Picoult is known for pushing the reader out of their comfort zones, creating some of the darkest moments human beings can be faced with and the human response. The story is told through three main characters points of view, Ruth of course, the nurse and accused. Turk is the father of the baby, supporter and advocate of white power, thinks nothing of violence and spewing racial venom. And lastly from Kennedy, Ruth's lawyer, Kennedy is by no means racist however after spending time with Ruth and seeing the world through her eyes she realizes she has a lot to learn.

This is no two ways about it, this is not an easy story to read. Not because it isn't well written, it absolutely is and it is no secret I do like Picoult books. It is the subject content, the blatant racism, the enablers of racism, those behind it who promote it, live breath and spread hatred. The absolute horror that whilst this is fiction, much of this hatred and bile still exists in today's society.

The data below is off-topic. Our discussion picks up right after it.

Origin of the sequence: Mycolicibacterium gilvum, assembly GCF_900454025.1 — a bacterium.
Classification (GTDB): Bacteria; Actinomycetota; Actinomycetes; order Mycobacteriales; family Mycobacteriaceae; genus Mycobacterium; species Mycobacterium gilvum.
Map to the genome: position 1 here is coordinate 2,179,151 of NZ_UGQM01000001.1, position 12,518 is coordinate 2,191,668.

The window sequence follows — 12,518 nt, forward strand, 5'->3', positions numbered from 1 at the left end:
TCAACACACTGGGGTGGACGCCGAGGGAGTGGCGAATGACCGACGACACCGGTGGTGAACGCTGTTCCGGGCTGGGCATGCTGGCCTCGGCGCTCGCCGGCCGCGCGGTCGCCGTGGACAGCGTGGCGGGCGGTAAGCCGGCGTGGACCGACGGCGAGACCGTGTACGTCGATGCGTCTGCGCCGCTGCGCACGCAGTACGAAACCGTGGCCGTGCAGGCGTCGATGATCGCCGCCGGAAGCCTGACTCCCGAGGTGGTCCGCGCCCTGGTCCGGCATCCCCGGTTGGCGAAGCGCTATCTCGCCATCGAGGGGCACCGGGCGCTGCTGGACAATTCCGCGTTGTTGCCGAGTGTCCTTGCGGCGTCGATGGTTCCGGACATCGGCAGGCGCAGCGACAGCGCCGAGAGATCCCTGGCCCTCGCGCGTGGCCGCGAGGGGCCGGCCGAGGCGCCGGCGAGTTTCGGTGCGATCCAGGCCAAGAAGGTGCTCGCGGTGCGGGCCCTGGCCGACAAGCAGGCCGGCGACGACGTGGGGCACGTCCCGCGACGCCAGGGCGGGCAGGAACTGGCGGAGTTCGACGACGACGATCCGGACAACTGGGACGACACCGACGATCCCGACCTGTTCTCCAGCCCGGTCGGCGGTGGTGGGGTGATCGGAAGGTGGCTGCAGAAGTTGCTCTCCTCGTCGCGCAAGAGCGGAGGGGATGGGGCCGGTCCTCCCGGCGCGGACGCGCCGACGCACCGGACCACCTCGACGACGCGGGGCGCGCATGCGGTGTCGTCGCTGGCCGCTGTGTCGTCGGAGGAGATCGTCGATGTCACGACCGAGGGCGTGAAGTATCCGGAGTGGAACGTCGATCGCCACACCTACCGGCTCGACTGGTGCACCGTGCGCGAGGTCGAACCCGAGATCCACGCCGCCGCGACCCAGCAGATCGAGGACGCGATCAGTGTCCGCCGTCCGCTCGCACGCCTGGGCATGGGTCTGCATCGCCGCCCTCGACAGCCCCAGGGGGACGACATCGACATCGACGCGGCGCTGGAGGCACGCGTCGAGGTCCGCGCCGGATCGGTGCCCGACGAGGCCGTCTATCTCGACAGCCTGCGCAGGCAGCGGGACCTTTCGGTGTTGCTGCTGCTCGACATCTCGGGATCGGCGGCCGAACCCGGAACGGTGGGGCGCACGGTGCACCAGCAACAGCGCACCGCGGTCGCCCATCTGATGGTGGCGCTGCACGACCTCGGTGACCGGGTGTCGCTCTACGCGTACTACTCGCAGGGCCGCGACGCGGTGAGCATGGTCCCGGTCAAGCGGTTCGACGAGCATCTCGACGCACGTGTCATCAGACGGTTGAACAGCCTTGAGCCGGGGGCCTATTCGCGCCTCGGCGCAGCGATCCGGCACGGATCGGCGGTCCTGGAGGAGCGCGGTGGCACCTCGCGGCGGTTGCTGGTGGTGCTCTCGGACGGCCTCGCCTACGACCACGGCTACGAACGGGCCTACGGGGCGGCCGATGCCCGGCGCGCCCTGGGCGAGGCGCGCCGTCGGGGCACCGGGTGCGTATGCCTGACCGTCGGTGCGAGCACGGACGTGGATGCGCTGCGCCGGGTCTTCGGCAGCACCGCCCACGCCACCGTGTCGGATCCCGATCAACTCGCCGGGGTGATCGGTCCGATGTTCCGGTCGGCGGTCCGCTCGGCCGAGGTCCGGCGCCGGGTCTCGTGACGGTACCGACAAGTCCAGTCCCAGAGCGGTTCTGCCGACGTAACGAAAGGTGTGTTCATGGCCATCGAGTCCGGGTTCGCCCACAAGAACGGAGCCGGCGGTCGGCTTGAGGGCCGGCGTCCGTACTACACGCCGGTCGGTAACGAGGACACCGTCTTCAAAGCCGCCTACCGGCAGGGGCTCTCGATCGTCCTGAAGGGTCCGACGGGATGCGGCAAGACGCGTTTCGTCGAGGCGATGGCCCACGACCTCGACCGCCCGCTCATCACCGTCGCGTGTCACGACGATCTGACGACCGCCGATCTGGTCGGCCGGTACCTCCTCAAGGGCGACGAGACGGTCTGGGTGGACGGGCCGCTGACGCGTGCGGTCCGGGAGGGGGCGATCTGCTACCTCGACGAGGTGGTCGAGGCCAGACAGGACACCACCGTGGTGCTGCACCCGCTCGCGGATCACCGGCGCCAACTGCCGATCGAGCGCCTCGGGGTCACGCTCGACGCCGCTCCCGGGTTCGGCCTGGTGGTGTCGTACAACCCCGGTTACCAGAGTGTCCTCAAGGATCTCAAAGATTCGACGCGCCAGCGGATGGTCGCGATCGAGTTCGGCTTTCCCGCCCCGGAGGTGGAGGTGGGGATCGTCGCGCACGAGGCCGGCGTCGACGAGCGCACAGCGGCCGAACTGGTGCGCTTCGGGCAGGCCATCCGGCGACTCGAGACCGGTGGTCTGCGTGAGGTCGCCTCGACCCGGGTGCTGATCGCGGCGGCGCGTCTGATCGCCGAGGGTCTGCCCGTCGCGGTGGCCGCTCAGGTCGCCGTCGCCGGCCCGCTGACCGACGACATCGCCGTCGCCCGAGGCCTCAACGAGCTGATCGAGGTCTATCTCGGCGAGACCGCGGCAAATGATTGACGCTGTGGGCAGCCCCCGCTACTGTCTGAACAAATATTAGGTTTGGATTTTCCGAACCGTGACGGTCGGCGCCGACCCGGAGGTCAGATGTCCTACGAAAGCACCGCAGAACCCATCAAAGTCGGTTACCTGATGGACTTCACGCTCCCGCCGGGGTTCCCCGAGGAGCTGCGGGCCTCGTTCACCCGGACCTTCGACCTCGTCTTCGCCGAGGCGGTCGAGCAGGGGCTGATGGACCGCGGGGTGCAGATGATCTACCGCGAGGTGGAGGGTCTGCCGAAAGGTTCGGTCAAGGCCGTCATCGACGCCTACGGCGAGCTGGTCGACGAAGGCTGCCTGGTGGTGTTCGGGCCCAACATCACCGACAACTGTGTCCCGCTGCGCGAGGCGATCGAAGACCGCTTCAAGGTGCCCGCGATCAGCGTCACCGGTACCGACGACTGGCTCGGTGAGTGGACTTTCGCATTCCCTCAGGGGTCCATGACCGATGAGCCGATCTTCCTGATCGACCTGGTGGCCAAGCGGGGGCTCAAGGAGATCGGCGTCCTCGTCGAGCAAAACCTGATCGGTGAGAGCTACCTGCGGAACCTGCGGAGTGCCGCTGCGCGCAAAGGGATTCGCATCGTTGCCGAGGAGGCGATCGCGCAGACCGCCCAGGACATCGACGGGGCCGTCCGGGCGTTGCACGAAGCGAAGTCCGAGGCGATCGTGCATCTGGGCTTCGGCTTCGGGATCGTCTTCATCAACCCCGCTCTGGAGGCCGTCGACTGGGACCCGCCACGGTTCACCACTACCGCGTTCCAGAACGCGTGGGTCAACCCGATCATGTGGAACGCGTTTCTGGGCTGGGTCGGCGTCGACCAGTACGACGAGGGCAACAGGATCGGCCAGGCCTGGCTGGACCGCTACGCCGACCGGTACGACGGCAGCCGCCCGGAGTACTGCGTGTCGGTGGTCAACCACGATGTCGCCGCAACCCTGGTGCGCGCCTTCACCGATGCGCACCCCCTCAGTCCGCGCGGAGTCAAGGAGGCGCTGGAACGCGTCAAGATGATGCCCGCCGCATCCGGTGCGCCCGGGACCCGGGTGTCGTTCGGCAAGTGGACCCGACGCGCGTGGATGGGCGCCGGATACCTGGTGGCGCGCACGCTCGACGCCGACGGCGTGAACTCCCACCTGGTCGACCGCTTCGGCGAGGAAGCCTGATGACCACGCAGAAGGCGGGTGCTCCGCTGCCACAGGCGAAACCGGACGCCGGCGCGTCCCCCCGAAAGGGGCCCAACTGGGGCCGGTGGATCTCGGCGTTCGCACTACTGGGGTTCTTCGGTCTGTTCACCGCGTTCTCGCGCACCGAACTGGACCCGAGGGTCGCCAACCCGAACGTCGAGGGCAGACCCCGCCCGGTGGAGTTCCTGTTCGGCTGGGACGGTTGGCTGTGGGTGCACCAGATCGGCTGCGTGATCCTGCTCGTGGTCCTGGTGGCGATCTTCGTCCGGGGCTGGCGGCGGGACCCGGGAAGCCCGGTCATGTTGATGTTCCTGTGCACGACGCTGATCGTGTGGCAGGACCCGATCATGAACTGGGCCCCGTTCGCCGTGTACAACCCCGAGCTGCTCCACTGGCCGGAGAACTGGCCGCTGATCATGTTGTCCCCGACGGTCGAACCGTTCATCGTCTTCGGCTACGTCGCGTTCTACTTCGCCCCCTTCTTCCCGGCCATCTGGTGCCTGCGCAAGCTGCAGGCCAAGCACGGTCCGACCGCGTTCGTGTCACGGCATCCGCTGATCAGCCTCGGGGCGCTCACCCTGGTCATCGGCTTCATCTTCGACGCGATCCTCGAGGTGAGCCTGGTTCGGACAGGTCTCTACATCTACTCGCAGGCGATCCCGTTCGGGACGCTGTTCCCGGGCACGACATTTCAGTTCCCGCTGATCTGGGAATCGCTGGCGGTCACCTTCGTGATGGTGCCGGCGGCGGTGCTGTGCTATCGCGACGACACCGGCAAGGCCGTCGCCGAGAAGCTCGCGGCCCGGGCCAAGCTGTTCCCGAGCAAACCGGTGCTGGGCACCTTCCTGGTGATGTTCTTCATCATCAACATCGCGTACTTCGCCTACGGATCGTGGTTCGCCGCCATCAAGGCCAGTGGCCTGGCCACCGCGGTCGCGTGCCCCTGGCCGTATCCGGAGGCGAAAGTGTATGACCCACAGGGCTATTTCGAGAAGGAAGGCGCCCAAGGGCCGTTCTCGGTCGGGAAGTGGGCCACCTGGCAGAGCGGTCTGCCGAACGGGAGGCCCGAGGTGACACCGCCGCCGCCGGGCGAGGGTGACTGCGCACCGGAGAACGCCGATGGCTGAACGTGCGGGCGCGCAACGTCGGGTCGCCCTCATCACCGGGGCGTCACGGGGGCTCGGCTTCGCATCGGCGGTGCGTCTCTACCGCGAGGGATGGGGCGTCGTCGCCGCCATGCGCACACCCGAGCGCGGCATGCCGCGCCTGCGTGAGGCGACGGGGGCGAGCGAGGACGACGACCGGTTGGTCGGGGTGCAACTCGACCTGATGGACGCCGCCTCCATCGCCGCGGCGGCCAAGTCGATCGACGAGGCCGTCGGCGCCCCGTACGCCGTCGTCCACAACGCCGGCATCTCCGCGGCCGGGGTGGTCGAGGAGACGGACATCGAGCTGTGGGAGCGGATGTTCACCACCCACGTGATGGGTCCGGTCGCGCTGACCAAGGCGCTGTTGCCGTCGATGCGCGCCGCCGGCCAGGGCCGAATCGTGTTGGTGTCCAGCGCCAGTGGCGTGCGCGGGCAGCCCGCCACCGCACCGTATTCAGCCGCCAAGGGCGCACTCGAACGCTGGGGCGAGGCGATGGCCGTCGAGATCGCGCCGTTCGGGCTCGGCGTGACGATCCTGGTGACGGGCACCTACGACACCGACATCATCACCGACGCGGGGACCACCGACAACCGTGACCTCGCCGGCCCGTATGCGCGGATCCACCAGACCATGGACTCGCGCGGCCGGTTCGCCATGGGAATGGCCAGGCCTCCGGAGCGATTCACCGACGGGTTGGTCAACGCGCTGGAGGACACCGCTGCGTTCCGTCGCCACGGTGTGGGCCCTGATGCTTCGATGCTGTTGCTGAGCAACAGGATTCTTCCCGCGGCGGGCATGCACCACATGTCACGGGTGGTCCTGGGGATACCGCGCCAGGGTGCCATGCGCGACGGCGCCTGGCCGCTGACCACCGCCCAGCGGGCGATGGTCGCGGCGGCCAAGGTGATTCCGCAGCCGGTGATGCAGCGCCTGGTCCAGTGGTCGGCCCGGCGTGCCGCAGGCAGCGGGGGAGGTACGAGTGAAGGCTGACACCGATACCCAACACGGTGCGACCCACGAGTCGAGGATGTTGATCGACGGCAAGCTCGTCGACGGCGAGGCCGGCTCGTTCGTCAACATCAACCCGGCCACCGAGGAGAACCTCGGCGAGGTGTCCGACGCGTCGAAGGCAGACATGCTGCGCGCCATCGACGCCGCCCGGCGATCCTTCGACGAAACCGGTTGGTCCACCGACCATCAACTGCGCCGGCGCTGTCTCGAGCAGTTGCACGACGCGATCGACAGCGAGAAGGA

This book provokes emotion, thought, anger and the reader to examine if they contribute to this type of behaviour, because one who stands by and allows or ignores actions can be equally as guilty as those who do it. It is a story of passion, love, loss, relationships, family, racism, societal attitudes and human behavior. A story that will stay with you long after you have finished the last page, 4/5 for me this time. Thanks to Netgalley for providing me with an advance reader copy of this book.

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Tuesday, 18 October 2016

They Move Below by Karl Drinkwater

They Move Below: & Other Dark TalesThey Move Below: & Other Dark Tales by Karl Drinkwater
My rating: 4 of 5 stars

Time taken to read - 2 days

Pages - 398

Publisher - Organic Apocalypse